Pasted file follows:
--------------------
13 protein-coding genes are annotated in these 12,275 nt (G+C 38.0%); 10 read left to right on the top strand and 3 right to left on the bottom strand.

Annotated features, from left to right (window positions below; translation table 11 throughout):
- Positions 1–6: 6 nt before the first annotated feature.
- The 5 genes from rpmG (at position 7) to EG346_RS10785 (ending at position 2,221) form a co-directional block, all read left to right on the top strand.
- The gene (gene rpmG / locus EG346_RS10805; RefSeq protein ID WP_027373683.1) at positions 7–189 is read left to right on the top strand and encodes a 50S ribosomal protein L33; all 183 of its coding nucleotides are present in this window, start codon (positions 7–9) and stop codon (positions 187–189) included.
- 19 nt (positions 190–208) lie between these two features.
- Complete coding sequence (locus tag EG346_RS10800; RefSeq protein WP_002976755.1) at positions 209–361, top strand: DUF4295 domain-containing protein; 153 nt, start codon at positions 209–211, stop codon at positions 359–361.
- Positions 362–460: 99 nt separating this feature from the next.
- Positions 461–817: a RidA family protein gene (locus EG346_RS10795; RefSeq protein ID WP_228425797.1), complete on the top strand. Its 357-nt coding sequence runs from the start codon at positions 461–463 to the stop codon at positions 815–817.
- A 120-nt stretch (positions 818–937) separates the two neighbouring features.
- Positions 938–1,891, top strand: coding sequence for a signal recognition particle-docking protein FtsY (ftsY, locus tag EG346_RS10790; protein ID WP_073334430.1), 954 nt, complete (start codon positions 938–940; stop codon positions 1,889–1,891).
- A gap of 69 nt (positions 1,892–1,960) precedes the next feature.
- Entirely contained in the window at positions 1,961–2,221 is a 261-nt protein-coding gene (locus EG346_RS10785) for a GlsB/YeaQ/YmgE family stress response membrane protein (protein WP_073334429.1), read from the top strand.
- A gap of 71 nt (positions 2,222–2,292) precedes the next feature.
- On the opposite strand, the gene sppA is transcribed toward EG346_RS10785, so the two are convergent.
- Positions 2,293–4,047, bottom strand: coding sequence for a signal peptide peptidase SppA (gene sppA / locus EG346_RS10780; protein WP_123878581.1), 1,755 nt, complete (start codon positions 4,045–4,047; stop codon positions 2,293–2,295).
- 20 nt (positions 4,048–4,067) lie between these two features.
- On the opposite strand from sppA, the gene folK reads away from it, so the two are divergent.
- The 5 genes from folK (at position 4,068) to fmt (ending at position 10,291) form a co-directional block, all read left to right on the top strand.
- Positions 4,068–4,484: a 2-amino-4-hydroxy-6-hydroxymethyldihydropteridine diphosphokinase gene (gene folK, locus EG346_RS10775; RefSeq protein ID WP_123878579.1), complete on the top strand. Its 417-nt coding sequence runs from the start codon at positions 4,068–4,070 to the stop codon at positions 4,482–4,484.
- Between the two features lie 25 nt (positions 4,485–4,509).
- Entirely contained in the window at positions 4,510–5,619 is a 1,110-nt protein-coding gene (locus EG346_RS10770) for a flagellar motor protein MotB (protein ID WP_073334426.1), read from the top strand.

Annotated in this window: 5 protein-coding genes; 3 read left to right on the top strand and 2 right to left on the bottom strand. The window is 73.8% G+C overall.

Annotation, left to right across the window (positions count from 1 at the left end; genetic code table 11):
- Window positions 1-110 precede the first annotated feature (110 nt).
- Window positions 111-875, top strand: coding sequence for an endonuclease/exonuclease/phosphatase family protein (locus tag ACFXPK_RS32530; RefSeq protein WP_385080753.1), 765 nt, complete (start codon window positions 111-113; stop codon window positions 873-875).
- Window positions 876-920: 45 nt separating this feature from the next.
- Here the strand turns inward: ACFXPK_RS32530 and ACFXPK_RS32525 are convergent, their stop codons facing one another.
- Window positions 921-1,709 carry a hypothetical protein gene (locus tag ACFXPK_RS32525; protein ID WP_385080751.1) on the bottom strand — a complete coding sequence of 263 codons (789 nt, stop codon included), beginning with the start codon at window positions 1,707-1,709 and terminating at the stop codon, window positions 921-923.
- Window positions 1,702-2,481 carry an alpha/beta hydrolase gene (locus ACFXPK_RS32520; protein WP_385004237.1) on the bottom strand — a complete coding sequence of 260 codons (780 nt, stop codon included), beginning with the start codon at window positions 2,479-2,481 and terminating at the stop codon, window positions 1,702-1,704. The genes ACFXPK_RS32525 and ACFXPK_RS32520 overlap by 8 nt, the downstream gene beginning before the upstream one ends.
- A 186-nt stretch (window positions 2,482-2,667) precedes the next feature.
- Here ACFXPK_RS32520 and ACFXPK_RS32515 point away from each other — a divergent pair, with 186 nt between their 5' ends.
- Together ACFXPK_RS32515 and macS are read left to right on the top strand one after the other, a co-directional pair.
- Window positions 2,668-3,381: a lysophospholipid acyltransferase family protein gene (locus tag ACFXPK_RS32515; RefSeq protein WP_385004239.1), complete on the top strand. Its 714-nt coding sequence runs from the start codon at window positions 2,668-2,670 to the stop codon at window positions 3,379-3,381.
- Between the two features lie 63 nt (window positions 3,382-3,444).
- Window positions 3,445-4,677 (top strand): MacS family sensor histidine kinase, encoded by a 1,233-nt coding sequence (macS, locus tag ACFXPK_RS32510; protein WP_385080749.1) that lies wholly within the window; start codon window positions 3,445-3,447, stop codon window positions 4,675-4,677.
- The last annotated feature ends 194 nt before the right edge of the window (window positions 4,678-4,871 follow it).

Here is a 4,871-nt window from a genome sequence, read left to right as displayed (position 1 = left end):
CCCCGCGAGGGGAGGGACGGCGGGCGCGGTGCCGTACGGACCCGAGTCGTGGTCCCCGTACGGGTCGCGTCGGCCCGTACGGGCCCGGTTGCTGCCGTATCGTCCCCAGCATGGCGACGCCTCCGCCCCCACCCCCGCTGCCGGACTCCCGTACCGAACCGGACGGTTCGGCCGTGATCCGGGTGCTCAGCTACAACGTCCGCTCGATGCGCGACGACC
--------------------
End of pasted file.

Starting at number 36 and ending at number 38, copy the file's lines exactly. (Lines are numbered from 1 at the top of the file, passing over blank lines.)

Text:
- Window positions 3,445-4,677 (top strand): MacS family sensor histidine kinase, encoded by a 1,233-nt coding sequence (macS, locus tag ACFXPK_RS32510; protein WP_385080749.1) that lies wholly within the window; start codon window positions 3,445-3,447, stop codon window positions 4,675-4,677.
- The last annotated feature ends 194 nt before the right edge of the window (window positions 4,678-4,871 follow it).

Here is a 4,871-nt window from a genome sequence, read left to right as displayed (position 1 = left end):